Wednesday, February 28, 2024
No menu items!
HomeCloud ComputingWhy you should migrate to network firewall policies from VPC Firewall rules

Why you should migrate to network firewall policies from VPC Firewall rules

In the fall of 2022, we announced new policy constructs for Google Cloud Firewall, a scalable, cloud-first firewall service that helps secure traffic flow to and from workloads in Google Cloud, and whose distributed architecture enables simplified, granular control including micro-segmentation. Whereas legacy VPC firewall rules included network tags that were not governed by our IAM infrastructure, Cloud Firewall’s new network firewall policies with IAM-governed tags conform to our hierarchical control model and can help improve security operations. 

We recommend that customers migrate from VPC firewall rules to the newly introduced network firewall policies. To assist with the migration, we developed a migration tool that creates a global network firewall policy and converts existing VPC firewall rules into the new policy.

With Google Cloud’s network firewall policies, we offer rules defined on a per-VPC network basis, either for all regions of the network (global network firewall policies) or a single region (regional network firewall policies). Granular controls enforced at the virtual machine (VM) level using IAM-governed Tags deliver intra-subnet micro-segmentation with pervasive policy coverage that automatically applies to workloads wherever they are deployed, independent of network architecture. 

Network firewall policies allow for:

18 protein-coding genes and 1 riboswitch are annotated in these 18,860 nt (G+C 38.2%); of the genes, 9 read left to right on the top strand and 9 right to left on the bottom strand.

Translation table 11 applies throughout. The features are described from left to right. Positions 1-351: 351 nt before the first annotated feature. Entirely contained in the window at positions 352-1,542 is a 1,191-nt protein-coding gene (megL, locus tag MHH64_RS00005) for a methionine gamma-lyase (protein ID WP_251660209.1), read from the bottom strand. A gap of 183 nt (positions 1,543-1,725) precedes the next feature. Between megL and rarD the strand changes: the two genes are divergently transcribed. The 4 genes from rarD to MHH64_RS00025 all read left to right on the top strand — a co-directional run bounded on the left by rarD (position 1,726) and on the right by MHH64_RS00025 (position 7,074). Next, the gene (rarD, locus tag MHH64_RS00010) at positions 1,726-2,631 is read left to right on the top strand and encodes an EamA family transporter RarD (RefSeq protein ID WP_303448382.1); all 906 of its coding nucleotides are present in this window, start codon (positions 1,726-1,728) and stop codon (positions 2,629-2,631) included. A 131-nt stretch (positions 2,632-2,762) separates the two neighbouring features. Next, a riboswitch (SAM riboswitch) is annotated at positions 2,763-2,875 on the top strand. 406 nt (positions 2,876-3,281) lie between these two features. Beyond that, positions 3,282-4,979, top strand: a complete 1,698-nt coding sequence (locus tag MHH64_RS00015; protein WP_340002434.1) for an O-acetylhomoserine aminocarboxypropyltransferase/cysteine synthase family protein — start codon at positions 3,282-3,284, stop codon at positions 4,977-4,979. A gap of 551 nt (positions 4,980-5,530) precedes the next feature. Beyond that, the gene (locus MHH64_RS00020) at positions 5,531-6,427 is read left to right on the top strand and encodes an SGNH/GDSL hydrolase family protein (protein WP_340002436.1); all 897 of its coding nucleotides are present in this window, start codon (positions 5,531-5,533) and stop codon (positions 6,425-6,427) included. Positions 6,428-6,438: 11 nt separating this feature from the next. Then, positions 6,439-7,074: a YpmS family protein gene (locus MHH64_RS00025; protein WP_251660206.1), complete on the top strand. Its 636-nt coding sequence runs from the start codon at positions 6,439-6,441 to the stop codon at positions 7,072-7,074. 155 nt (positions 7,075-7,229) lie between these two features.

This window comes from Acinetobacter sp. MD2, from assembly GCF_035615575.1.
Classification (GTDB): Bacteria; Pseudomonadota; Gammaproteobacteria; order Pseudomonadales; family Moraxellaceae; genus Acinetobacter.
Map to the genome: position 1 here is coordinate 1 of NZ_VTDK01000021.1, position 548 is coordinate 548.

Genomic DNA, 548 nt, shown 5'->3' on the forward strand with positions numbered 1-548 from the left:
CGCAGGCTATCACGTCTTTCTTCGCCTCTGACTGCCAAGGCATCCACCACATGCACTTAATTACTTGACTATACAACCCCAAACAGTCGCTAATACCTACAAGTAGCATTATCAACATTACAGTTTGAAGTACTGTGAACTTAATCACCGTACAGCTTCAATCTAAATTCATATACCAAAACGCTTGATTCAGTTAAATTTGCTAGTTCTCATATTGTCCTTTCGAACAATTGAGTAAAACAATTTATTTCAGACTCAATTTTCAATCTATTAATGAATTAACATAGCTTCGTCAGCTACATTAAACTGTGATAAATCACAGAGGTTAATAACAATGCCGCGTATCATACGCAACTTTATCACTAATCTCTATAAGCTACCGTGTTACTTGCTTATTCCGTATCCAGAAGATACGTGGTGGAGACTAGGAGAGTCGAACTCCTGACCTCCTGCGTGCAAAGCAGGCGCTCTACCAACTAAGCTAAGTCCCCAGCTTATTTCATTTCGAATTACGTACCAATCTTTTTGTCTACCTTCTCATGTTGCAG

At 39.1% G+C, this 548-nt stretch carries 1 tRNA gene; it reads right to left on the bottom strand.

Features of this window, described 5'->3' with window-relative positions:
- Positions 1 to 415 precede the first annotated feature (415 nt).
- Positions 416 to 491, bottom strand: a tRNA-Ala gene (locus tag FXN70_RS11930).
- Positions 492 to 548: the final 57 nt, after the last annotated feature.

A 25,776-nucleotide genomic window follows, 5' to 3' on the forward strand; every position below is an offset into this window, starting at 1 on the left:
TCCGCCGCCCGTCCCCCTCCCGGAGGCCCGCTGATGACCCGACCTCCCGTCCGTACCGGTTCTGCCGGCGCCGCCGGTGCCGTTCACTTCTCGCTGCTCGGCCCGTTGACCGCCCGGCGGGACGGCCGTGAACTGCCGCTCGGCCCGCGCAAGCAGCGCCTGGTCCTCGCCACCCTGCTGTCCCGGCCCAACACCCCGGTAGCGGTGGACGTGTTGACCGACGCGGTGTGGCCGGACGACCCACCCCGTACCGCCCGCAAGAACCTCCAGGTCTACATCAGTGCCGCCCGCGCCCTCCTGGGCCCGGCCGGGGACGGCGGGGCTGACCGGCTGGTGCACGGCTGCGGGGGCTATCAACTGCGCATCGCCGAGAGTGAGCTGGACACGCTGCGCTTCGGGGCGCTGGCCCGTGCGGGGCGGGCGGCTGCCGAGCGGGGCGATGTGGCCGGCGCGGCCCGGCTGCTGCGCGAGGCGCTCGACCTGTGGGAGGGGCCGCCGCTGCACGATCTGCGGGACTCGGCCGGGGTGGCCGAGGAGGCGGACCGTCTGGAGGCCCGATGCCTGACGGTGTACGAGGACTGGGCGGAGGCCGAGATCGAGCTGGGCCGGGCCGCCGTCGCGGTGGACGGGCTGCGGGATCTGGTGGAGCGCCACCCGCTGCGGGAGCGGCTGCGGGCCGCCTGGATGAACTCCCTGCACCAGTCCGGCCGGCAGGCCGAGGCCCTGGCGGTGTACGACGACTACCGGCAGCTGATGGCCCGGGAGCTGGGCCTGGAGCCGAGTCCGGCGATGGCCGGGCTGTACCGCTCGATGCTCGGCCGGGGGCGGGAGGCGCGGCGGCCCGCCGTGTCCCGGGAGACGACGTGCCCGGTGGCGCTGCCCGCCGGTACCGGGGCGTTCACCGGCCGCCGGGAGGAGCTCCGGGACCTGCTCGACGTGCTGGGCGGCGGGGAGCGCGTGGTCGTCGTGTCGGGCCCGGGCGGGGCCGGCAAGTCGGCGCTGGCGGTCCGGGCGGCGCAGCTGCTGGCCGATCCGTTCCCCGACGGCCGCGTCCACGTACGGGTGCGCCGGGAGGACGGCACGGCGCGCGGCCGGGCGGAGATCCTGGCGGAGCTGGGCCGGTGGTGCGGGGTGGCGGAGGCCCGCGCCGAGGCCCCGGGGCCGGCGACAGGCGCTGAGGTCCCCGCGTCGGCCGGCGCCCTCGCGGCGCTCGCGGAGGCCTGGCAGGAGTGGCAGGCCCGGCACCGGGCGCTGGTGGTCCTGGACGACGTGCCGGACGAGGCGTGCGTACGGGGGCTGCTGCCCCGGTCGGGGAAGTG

Batch editing of multiple rules within a single policy, which saves time, simplifies rule management, and eliminates race conditions created by single rule update patterns

A single resource to contain all the firewall rule sets applied to a VPC network, making it easy to modify and update the firewall configurations with unified APIs on the single resource

Granular IAM controls based on your needs and requirements, such as separate IAM permissions for firewall policy creation, update, and association 

Sharing and attaching of firewall configurations across VPC networks in the same project, which simplifies configuration and management

With these increased capabilities, the combination of the new policy structures and the IAM-governed tags can help simplify operations, while achieving more reliable granular control and the implementation of least-privilege policies. 

Going forward, all new enhancements and features for Cloud Firewall will only be supported through firewall policies. Network firewall policies and Tags integration are part of the Cloud Firewall Essentials tier, which is offered to customers at no additional charge. We encourage customers to migrate to network firewall policies to take advantage of future Cloud Firewall product enhancements, such as the Threat Intelligence, FQDN, and geo-location filtering features introduced in the Cloud Firewall Standard tier. For more details, please see our Cloud Firewall Standard announcement blog.

Network firewall policy migration tool overview